Greek PM’s visit signals warming ties

Turkish FM meets Mashaal as Ankara strengthens links to Hamas.

George Papandreou 311 (photo credit: Associated Press)
George Papandreou 311
(photo credit: Associated Press)
As a chill continues to blow through Israel’s ties with Ankara, those with Athens are warming considerably, as evidenced by Wednesday’s visit by Greek Prime Minister George Papandreou.
This will be the first visit to Israel by a Greek prime minister since Konstantinos Mitsotakis came in 1992.
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Papandreou, whose father, Andreas, served as prime minister of Greece twice (1981 to 1989, and 1993 to 1996) and was known for pro-Palestinian, anti-Israeli leanings, has chartered a more moderate policy toward Israel than his predecessors since taking office last October.
George Papandreou’s grandfather, George senior, was also prime minister.
Once considered among the harshest critics of Israel inside the EU, along with countries such as Ireland, Sweden, Portugal and Belgium, Greece is no longer in that “basket,” one diplomatic official said.
Papandreou, whose 36- hour visit will be rich in symbolic gestures, is scheduled to arrive on Wednesday afternoon and go immediately to a meeting with President Shimon Peres, whom he knows from the Socialist International.
Papandreou has been president of that body since 2006.
Papandreou will then visit Greek Patriarch of Jerusalem Theophilos III in the Old City, followed by a meeting with Greek Holocaust survivors.
On Thursday, his day will start with a wreath-laying ceremony at Herzl’s tomb, followed by a visit to Yad Vashem.
He is then scheduled to hold a working lunch with Prime Minister Binyamin Netanyahu, and back to back meetings with Foreign Minister Avigdor Lieberman and opposition head Tzipi Livni.
He will then go to Ramallah for a meeting with Palestinian Authority President Mahmoud Abbas and Prime Minister Salam Fayyad.
Papandreou met Netanyahu coincidentally at a restaurant in Moscow in February, and – according to diplomatic officials – they hit it off. Both have strong American roots, as Papandreou was born in St.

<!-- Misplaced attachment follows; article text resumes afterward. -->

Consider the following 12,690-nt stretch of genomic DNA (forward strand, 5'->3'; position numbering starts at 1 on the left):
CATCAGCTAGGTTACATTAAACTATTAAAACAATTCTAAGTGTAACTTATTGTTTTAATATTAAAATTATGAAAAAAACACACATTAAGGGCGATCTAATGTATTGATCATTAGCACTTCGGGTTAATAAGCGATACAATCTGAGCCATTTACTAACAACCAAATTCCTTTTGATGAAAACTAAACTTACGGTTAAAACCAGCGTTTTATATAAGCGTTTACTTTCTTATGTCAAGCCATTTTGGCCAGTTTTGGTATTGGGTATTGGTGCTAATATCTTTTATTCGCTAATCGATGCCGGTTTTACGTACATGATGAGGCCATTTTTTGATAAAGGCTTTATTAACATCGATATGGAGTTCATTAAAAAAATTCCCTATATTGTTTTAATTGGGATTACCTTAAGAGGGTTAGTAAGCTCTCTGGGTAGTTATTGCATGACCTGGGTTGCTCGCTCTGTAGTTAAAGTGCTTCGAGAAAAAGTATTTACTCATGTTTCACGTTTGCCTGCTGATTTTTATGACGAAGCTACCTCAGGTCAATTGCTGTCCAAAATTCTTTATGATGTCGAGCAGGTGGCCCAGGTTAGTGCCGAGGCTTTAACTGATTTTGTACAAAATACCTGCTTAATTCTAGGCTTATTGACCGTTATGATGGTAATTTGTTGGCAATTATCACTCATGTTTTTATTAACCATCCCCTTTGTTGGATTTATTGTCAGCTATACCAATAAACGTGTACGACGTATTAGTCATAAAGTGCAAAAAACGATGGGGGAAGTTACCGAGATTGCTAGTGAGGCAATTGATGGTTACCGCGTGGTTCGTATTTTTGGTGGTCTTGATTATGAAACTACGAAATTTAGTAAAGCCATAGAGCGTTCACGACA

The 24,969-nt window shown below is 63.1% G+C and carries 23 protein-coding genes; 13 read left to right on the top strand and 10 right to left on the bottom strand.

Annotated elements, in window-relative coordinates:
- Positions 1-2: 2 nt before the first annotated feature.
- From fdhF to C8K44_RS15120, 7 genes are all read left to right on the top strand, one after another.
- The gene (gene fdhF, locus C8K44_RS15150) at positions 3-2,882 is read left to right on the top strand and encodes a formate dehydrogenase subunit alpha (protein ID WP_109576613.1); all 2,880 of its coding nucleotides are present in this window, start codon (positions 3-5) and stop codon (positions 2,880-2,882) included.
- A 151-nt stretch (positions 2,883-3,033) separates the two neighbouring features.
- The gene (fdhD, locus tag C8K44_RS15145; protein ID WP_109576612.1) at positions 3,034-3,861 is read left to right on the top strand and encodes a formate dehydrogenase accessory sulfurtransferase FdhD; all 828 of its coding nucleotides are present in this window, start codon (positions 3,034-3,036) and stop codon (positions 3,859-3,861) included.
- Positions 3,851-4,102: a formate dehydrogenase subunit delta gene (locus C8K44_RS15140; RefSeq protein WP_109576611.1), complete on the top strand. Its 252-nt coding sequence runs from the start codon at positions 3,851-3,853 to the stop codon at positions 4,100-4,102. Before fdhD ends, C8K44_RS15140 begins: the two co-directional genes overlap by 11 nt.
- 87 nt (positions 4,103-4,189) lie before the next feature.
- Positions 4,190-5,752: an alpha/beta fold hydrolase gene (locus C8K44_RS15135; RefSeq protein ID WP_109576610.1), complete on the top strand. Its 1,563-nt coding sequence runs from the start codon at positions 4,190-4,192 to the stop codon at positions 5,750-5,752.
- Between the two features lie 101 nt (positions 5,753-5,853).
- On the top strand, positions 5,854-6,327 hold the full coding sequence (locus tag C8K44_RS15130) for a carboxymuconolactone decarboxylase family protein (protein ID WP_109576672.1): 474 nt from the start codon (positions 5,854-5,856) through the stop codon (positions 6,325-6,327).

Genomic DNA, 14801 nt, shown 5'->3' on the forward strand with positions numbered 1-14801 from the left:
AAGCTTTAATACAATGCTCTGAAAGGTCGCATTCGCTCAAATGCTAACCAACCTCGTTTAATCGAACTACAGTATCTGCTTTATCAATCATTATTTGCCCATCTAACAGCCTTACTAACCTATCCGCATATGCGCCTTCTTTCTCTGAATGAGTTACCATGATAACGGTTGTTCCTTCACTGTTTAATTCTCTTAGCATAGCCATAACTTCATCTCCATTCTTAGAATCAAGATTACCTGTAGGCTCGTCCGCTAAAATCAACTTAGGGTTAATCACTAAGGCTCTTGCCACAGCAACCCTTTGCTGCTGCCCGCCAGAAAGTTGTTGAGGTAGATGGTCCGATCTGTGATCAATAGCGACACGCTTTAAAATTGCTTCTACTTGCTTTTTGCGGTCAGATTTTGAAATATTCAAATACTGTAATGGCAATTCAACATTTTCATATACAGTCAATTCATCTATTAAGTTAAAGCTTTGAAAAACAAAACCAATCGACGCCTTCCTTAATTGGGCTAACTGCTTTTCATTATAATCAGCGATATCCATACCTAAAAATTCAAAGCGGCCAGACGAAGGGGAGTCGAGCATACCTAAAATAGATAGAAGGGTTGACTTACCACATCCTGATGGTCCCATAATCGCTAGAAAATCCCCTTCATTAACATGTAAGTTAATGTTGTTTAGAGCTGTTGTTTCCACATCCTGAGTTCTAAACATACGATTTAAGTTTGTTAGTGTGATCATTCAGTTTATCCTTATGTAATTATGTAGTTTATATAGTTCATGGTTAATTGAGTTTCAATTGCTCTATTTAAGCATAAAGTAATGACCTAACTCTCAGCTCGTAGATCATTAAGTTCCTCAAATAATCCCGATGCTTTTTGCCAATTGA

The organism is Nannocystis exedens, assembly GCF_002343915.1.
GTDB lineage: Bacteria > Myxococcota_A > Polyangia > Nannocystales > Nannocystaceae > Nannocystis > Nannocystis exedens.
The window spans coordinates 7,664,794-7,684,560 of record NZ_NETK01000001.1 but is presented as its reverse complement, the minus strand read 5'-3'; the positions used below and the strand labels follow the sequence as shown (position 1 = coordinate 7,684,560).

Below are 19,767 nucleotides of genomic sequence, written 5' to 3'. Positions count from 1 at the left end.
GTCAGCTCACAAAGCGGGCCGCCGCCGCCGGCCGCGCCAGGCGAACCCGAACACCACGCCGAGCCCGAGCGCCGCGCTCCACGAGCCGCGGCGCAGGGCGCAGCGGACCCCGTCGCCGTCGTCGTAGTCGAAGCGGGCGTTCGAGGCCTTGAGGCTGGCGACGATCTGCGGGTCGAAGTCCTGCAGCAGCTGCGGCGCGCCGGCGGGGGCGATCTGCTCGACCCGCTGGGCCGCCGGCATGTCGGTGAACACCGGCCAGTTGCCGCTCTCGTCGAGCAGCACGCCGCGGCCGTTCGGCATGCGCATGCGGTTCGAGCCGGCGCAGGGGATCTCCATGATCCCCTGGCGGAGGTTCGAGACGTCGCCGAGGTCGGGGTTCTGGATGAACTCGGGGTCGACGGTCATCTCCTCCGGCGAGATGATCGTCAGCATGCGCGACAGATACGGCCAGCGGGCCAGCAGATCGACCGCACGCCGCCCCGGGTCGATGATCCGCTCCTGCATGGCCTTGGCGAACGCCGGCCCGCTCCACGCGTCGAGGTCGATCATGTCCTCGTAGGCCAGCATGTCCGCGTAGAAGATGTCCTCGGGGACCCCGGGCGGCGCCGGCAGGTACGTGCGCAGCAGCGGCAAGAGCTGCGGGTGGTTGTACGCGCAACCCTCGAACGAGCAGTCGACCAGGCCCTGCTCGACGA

Paul, Minnesota, in 1952, when his father was a professor there.
“They have a good personal chemistry,” one official said.
He noted that the two leaders spoke a number of times in the past few months, since some of the ships trying to break the blockade of Gaza, including the recent Libyan-sponsored ship, set sail from Greek ports.
Tensions with Turkey lead to warming relationship with Greece
People in government said there was no doubt that the recent tension with Turkey has led to a warming of the relationship between Israel and some of Turkey’s historic rivals, such as Greece, Cyprus and Bulgaria. The Cypriot and Bulgarian foreign ministers paid visits to Israel earlier this year.
According to one diplomatic official, the Greeks – looking at the Israeli-Turkish, and Turkish-US tensions – are realizing that strategic alliances in the region are changing, and that this might be a good time to get closer to Israel as a way of warming ties with Washington.
When Israel had a close strategic alliance with Turkey, the official said, Athens gave up any thought of forging such an alliance with Israel.
But now the situation with Ankara has changed, and Athens is seeing more opportunities with Israel.
Diplomatic officials also said that Greece’s economic difficulties also had something to do with the warming of ties, with Athens working on the assumption that if it raised its diplomatic profile, and started to be seen as a significant player in the region, then this might help it convince the international community to give it the economic assistance it seeks.
Ankara, meanwhile, has continued strengthening its relations with Hamas, with Turkish Foreign Minister Ahmet Davutoglu meeting Hamas chief Khalad Mashaal in Damascus on Monday.
According to the Turkish daily Hürriyet, Davutoglu and Mashaal discussed the Hamas-Fatah division, and “reviewed the efforts to revive peace talks between Palestine and Israel.”
The paper quoted Turkish Prime Minister Recep Tayyip Erdogan as saying Hamas was not a terrorist organization, but rather “a resistance group defending [its] territory.”
Davutoglu was in Damascus for half a day, during which he met Syrian President Bashar Assad and visiting Lebanese Prime Minister Saad Hariri.